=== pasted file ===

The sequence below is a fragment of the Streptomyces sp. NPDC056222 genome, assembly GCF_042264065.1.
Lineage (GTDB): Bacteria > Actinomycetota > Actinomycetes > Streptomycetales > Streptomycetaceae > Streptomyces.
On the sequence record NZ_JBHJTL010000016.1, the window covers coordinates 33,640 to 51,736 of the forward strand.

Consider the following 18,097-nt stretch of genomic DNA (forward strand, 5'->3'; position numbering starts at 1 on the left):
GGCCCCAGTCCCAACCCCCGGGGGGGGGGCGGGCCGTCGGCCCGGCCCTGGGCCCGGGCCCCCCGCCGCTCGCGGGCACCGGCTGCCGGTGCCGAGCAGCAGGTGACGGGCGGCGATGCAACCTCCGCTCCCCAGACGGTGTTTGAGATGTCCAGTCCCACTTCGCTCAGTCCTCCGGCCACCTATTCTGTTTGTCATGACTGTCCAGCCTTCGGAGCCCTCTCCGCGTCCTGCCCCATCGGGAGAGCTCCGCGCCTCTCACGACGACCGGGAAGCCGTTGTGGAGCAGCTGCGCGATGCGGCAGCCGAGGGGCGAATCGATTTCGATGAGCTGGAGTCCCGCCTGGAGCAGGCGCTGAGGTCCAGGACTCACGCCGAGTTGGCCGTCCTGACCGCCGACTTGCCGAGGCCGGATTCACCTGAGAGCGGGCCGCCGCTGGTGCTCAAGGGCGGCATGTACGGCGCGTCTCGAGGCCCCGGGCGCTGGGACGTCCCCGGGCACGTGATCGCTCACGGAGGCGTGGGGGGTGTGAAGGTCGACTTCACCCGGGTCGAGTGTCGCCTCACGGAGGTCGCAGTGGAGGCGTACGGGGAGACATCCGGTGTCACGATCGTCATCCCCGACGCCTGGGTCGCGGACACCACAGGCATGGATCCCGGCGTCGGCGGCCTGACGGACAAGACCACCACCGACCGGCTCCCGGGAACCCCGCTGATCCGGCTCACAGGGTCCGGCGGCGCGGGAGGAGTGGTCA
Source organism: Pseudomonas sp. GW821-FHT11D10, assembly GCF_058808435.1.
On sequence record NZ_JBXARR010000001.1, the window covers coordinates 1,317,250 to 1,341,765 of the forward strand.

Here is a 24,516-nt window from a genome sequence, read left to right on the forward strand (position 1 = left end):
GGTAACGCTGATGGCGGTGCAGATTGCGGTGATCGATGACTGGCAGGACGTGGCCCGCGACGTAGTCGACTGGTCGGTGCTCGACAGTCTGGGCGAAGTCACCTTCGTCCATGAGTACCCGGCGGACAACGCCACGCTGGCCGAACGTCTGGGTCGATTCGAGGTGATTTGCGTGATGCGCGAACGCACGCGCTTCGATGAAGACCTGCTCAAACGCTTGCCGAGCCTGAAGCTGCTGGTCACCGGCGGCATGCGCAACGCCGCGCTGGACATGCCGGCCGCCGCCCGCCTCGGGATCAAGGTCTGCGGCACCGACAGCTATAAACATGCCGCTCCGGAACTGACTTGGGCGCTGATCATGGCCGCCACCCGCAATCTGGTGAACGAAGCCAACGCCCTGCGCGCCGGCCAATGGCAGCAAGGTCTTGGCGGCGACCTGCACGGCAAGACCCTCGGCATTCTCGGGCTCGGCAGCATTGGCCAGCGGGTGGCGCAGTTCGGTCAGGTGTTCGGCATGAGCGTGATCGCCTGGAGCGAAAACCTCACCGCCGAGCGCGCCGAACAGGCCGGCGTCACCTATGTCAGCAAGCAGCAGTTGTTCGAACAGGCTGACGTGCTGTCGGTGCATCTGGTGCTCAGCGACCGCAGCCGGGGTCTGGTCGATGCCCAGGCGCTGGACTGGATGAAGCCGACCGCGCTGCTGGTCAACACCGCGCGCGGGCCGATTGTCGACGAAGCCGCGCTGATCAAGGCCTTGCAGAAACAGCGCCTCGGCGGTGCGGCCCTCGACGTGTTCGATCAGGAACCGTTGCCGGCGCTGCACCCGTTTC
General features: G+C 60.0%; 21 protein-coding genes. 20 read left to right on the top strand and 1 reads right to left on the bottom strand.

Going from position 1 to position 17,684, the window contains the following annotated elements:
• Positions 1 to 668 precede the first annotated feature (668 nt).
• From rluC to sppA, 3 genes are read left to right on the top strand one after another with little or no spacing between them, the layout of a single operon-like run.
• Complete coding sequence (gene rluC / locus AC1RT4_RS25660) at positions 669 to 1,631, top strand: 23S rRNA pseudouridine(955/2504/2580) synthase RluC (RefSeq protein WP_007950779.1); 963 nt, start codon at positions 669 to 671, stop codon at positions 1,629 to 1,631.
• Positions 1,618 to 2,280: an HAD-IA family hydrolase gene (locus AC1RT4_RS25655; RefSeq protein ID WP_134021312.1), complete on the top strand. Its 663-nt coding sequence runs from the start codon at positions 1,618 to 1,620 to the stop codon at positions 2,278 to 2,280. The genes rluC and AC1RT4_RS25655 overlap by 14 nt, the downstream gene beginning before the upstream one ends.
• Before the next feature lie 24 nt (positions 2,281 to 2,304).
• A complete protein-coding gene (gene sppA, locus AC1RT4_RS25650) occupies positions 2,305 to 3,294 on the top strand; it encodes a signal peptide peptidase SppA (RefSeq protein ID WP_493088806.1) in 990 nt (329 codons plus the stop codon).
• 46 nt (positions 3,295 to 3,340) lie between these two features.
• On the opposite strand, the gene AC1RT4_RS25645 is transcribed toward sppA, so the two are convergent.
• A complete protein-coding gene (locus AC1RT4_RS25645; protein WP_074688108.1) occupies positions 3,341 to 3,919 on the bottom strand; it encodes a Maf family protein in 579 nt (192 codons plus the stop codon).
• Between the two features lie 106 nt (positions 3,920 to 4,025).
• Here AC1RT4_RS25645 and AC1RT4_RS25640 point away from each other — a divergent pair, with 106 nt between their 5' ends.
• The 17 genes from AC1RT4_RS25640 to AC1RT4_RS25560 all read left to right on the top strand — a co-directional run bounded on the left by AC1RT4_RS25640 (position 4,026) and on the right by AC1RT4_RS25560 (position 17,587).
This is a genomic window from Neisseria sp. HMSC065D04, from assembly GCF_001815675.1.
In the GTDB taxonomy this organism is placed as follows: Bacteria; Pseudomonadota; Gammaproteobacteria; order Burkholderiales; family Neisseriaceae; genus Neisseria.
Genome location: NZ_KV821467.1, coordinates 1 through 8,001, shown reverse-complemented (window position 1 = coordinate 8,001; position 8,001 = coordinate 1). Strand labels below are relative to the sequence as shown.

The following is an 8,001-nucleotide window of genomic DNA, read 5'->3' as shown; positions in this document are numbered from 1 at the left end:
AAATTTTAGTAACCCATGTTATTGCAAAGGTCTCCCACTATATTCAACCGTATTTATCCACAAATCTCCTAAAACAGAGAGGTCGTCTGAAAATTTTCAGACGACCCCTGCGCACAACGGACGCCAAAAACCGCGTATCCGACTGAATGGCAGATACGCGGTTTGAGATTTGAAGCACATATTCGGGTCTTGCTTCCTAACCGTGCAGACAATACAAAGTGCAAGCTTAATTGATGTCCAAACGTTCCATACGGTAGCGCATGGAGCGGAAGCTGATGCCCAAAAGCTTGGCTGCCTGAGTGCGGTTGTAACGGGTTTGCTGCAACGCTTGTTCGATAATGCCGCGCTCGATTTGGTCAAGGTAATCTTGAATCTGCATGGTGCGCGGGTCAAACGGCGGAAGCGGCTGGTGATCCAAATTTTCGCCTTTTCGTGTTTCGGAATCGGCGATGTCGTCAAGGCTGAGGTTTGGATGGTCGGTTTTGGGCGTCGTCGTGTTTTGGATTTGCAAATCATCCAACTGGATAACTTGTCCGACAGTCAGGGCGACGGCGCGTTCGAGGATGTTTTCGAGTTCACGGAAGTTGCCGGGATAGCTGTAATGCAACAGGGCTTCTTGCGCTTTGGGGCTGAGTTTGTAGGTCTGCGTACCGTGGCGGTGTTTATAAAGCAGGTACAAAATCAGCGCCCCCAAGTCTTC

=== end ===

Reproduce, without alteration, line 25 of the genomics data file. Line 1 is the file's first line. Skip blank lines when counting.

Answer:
In the GTDB taxonomy this organism is placed as follows: Bacteria; Pseudomonadota; Gammaproteobacteria; order Burkholderiales; family Neisseriaceae; genus Neisseria.